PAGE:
Ever since the NHL instituted the shootout rule to settle ties, it has become a fan favorite around the league. There are plenty of shooters in the game who can pull you out of your seat with a slick move. There are fewer still who can do it and hit the back of the net with consistency. The New York Islanders have one of those guys in their lineup, and his name is Frans Nielsen. During his seven-year career in the NHL, Nielsen has established himself as a talented center who can make plays, set his teammates up for goals and kill penalties. But one of Nielsen’s greater strengths is in the shootout, where he has one of the best marks of any skater since the rule was put into effect in 2006-07.
Now don’t get me wrong, there are plenty of guys in the league who have good numbers in shootouts. You have guys like Pavel Datsyuk, Zach Parise, Jonathan Towes, Patrick Sharp and James Neal who have had great numbers in one-on-one competition. Datsyuk and Parise can beat a goalie with fancy moves and make him look foolish, which is nothing new for those two guys really. The thing is, though, they aren’t near the top in career accuracy in shootouts. The distinction of being the best marksmen in the shootout belongs to the Islanders’ Nielsen, who is the only one active player with 20 or more shootout attempts and has cashed in on more than half of them. In his career, Nielsen has scored on 25 of his 45 tries, which comes out to a 55.6 percent success rate.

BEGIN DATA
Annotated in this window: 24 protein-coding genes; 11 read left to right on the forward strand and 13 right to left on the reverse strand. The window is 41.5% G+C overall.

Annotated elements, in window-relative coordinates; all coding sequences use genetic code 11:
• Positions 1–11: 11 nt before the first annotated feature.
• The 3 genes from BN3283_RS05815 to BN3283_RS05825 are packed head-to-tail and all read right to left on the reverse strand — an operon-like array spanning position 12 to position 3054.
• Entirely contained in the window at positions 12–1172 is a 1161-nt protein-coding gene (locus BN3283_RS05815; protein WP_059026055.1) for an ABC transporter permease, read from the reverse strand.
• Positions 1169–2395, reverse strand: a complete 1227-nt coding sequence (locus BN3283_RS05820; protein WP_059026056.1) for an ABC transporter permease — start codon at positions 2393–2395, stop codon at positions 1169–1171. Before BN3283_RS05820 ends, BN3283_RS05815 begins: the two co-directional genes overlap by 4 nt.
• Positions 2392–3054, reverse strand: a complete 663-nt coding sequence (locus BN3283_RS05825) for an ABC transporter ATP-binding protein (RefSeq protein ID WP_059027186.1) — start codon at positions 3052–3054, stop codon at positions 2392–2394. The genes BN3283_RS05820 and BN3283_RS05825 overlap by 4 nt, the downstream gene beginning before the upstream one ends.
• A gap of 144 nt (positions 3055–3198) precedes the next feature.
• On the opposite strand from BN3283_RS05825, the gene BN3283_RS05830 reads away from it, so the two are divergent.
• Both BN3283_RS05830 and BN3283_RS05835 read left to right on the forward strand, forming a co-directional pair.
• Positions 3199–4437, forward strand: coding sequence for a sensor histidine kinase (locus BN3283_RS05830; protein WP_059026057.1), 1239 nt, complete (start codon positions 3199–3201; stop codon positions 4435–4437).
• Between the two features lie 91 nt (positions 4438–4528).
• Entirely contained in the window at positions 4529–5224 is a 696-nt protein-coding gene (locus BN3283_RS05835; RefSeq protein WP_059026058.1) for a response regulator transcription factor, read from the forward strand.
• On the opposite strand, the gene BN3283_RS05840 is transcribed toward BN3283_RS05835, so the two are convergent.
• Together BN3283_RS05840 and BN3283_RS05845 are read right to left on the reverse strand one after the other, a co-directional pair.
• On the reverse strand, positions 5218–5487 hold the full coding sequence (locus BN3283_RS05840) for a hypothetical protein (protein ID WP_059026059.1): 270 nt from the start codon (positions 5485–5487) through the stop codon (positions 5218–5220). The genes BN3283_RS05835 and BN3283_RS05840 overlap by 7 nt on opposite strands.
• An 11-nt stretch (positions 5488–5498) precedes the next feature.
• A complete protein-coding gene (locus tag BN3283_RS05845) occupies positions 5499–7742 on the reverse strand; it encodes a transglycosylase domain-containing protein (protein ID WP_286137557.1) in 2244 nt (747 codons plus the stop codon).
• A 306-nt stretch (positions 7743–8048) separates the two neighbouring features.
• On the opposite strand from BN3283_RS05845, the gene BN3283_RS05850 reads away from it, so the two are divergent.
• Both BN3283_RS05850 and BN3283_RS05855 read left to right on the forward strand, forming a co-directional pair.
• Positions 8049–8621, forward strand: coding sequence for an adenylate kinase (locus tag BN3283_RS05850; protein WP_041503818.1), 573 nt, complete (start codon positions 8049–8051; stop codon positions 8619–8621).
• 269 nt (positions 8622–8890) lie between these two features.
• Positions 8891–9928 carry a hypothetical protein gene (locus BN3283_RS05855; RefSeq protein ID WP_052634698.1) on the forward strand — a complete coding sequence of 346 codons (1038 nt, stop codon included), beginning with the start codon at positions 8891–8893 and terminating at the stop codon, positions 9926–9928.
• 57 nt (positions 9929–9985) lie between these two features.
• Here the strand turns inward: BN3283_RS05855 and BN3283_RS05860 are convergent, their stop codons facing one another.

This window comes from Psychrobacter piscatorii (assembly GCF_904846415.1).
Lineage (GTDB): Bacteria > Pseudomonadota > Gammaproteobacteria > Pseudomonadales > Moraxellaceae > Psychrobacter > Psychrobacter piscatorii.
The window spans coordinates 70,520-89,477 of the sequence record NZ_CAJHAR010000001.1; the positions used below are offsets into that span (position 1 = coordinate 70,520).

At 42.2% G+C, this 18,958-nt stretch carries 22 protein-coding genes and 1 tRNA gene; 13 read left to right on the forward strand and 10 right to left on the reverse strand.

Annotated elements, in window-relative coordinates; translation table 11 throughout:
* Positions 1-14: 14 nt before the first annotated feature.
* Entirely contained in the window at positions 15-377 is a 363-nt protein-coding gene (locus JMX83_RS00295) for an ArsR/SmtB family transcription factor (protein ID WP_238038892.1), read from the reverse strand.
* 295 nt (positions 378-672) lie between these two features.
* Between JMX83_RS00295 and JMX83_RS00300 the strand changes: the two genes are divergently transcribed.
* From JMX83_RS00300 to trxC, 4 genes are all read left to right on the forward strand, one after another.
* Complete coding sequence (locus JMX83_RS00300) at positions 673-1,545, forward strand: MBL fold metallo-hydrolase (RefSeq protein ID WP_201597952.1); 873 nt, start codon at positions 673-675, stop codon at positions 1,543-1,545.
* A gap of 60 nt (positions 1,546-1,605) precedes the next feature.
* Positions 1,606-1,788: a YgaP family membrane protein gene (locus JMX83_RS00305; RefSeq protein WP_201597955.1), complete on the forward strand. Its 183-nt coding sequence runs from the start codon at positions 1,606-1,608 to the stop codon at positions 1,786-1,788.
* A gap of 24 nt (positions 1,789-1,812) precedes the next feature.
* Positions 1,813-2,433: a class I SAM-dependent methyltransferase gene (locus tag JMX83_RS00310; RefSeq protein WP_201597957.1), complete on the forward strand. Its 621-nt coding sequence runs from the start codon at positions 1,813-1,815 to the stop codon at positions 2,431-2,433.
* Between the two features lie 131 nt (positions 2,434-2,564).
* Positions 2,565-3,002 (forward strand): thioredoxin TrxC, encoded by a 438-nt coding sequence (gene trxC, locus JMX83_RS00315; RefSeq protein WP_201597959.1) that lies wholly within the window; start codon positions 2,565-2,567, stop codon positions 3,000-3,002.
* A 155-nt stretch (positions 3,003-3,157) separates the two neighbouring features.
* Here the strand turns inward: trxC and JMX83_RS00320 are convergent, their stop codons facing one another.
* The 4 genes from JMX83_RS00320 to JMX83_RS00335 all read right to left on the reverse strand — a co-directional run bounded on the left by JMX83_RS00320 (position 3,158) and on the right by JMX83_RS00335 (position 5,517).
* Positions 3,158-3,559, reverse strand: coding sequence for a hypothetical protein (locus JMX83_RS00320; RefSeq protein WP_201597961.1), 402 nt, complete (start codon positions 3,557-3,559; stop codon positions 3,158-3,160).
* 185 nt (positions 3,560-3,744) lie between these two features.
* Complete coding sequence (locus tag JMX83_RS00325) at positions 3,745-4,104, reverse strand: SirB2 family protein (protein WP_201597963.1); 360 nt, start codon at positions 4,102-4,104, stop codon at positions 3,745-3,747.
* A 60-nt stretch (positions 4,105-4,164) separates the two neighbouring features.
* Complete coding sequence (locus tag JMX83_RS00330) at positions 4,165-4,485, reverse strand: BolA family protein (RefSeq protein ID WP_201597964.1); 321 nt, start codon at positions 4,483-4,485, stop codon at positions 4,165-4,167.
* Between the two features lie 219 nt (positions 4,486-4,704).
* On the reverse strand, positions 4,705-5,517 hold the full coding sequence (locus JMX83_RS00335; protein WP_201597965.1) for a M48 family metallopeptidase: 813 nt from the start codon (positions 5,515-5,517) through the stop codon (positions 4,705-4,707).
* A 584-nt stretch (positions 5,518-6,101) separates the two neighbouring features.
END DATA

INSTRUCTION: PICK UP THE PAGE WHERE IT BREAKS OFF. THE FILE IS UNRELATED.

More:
Sure the other shooters in the league have more tricks up their sleeves for the shootout, but Nielsen is more deadly with his shots than anybody. Hell, most of the time, he succeeds in the shootout with the same move. Nielsen’s trademark move is a backhand deke, in which he fakes to the forehand, then goes backhand and roofs the puck over a sprawled out netminder. More often than not, the deke works, but sometimes he does miss, either high over the net or it gets blocked. Sure, the move works, but there is more Nielsen has started to throw at netminders. He’s started mixing up his repertoire by using a quick-release wrister as well. At times goalies are expecting the backhand, which leaves the five hole open for Nielsen to snap a wrist shot through for a goal.
With these types of skills, it makes Nielsen an almost automatic choice for the Islanders’ coaching staff when it comes time to pick their shootout lineup. This has an impact on opposing teams as well. The opposition knows that if they go to a shootout with the Islanders, they are going to have to contend with Nielsen, and that’s never been an easy thing to do. With the consistency of his scoring rate and the intimidation factor of having to face him, it makes Nielsen one of, if not the best, shootout men in the entire league.
Matthew Solomon covers the New York Islanders, NFL and MLB for Rant Sports! You can follow me on Twitter!